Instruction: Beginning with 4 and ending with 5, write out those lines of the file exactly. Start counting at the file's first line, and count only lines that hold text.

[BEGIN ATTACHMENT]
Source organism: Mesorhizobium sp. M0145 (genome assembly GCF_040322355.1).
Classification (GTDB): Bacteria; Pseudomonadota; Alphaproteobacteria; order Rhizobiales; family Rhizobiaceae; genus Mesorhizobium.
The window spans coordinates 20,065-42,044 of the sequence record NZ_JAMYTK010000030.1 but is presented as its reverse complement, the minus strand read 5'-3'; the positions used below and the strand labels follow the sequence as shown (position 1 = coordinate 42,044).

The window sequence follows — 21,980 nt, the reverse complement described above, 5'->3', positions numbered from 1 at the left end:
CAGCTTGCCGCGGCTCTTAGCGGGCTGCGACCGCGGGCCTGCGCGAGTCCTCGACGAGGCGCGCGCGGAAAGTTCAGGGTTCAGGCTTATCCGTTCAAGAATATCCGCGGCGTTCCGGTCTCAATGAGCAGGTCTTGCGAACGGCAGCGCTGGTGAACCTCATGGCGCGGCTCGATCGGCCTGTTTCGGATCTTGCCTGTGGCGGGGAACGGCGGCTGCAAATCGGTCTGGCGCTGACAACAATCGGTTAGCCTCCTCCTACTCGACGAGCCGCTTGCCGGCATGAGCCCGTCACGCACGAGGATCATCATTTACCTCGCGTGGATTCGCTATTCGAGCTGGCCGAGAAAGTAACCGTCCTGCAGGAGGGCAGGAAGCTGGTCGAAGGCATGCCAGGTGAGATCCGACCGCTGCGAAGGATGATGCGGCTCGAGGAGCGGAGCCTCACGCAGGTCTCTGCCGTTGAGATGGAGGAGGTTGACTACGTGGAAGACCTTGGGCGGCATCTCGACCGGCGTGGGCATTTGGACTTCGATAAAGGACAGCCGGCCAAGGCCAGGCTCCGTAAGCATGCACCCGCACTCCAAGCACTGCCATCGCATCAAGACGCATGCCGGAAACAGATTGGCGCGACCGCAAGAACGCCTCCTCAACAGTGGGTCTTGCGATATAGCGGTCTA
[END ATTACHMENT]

The window sequence follows — 21,980 nt, the reverse complement described above, 5'->3', positions numbered from 1 at the left end:
CAGCTTGCCGCGGCTCTTAGCGGGCTGCGACCGCGGGCCTGCGCGAGTCCTCGACGAGGCGCGCGCGGAAAGTTCAGGGTTCAGGCTTATCCGTTCAAGAATATCCGCGGCGTTCCGGTCTCAATGAGCAGGTCTTGCGAACGGCAGCGCTGGTGAACCTCATGGCGCGGCTCGATCGGCCTGTTTCGGATCTTGCCTGTGGCGGGGAACGGCGGCTGCAAATCGGTCTGGCGCTGACAACAATCGGTTAGCCTCCTCCTACTCGACGAGCCGCTTGCCGGCATGAGCCCGTCACGCACGAGGATCATCATTTACCTCGCGTGGATTCGCTATTCGAGCTGGCCGAGAAAGTAACCGTCCTGCAGGAGGGCAGGAAGCTGGTCGAAGGCATGCCAGGTGAGATCCGACCGCTGCGAAGGATGATGCGGCTCGAGGAGCGGAGCCTCACGCAGGTCTCTGCCGTTGAGATGGAGGAGGTTGACTACGTGGAAGACCTTGGGCGGCATCTCGACCGGCGTGGGCATTTGGACTTCGATAAAGGACAGCCGGCCAAGGCCAGGCTCCGTAAGCATGCACCCGCACTCCAAGCACTGCCATCGCATCAAGACGCATGCCGGAAACAGATTGGCGCGACCGCAAGAACGCCTCCTCAACAGTGGGTCTTGCGATATAGCGGTCTA